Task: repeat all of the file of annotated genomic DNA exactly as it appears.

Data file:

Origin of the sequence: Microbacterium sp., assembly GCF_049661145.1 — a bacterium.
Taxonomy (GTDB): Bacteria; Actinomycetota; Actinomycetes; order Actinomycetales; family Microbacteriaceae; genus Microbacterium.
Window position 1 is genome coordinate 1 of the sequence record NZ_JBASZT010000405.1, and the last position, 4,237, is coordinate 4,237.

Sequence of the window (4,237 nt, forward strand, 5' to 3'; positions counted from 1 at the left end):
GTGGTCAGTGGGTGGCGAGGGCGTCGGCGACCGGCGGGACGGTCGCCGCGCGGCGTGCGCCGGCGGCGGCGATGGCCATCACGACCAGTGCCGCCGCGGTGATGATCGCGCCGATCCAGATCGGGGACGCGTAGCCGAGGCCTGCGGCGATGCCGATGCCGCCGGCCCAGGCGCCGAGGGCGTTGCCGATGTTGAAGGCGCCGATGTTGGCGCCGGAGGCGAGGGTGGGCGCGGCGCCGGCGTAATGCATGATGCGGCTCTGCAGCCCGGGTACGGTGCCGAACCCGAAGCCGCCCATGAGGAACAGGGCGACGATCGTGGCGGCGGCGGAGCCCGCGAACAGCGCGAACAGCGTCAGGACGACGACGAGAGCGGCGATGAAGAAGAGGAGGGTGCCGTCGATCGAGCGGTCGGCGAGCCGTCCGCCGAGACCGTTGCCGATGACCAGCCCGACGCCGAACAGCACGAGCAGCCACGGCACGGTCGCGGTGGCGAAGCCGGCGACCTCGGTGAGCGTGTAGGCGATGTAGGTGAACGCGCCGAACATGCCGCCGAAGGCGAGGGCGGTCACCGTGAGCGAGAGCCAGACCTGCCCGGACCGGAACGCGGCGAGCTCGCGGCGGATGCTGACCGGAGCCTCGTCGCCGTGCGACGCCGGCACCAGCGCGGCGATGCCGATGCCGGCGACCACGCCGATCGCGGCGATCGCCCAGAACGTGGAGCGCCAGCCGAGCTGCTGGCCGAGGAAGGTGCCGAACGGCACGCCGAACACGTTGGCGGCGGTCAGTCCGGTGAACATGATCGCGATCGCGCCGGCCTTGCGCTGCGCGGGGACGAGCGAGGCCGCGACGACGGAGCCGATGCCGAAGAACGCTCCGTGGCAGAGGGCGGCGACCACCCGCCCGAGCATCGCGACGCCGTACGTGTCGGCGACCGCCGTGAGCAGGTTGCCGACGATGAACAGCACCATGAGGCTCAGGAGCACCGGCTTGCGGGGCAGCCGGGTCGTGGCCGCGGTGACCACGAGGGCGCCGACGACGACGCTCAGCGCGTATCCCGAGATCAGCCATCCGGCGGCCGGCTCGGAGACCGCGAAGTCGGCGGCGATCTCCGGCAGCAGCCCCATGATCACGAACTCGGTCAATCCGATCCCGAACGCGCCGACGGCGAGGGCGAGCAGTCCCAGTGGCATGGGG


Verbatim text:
Origin of the sequence: Microbacterium sp., assembly GCF_049661145.1 — a bacterium.
Taxonomy (GTDB): Bacteria; Actinomycetota; Actinomycetes; order Actinomycetales; family Microbacteriaceae; genus Microbacterium.
Window position 1 is genome coordinate 1 of the sequence record NZ_JBASZT010000405.1, and the last position, 4,237, is coordinate 4,237.

Sequence of the window (4,237 nt, forward strand, 5' to 3'; positions counted from 1 at the left end):
GTGGTCAGTGGGTGGCGAGGGCGTCGGCGACCGGCGGGACGGTCGCCGCGCGGCGTGCGCCGGCGGCGGCGATGGCCATCACGACCAGTGCCGCCGCGGTGATGATCGCGCCGATCCAGATCGGGGACGCGTAGCCGAGGCCTGCGGCGATGCCGATGCCGCCGGCCCAGGCGCCGAGGGCGTTGCCGATGTTGAAGGCGCCGATGTTGGCGCCGGAGGCGAGGGTGGGCGCGGCGCCGGCGTAATGCATGATGCGGCTCTGCAGCCCGGGTACGGTGCCGAACCCGAAGCCGCCCATGAGGAACAGGGCGACGATCGTGGCGGCGGCGGAGCCCGCGAACAGCGCGAACAGCGTCAGGACGACGACGAGAGCGGCGATGAAGAAGAGGAGGGTGCCGTCGATCGAGCGGTCGGCGAGCCGTCCGCCGAGACCGTTGCCGATGACCAGCCCGACGCCGAACAGCACGAGCAGCCACGGCACGGTCGCGGTGGCGAAGCCGGCGACCTCGGTGAGCGTGTAGGCGATGTAGGTGAACGCGCCGAACATGCCGCCGAAGGCGAGGGCGGTCACCGTGAGCGAGAGCCAGACCTGCCCGGACCGGAACGCGGCGAGCTCGCGGCGGATGCTGACCGGAGCCTCGTCGCCGTGCGACGCCGGCACCAGCGCGGCGATGCCGATGCCGGCGACCACGCCGATCGCGGCGATCGCCCAGAACGTGGAGCGCCAGCCGAGCTGCTGGCCGAGGAAGGTGCCGAACGGCACGCCGAACACGTTGGCGGCGGTCAGTCCGGTGAACATGATCGCGATCGCGCCGGCCTTGCGCTGCGCGGGGACGAGCGAGGCCGCGACGACGGAGCCGATGCCGAAGAACGCTCCGTGGCAGAGGGCGGCGACCACCCGCCCGAGCATCGCGACGCCGTACGTGTCGGCGACCGCCGTGAGCAGGTTGCCGACGATGAACAGCACCATGAGGCTCAGGAGCACCGGCTTGCGGGGCAGCCGGGTCGTGGCCGCGGTGACCACGAGGGCGCCGACGACGACGCTCAGCGCGTATCCCGAGATCAGCCATCCGGCGGCCGGCTCGGAGACCGCGAAGTCGGCGGCGATCTCCGGCAGCAGCCCCATGATCACGAACTCGGTCAATCCGATCCCGAACGCGCCGACGGCGAGGGCGAGCAGTCCCAGTGGCATGGGG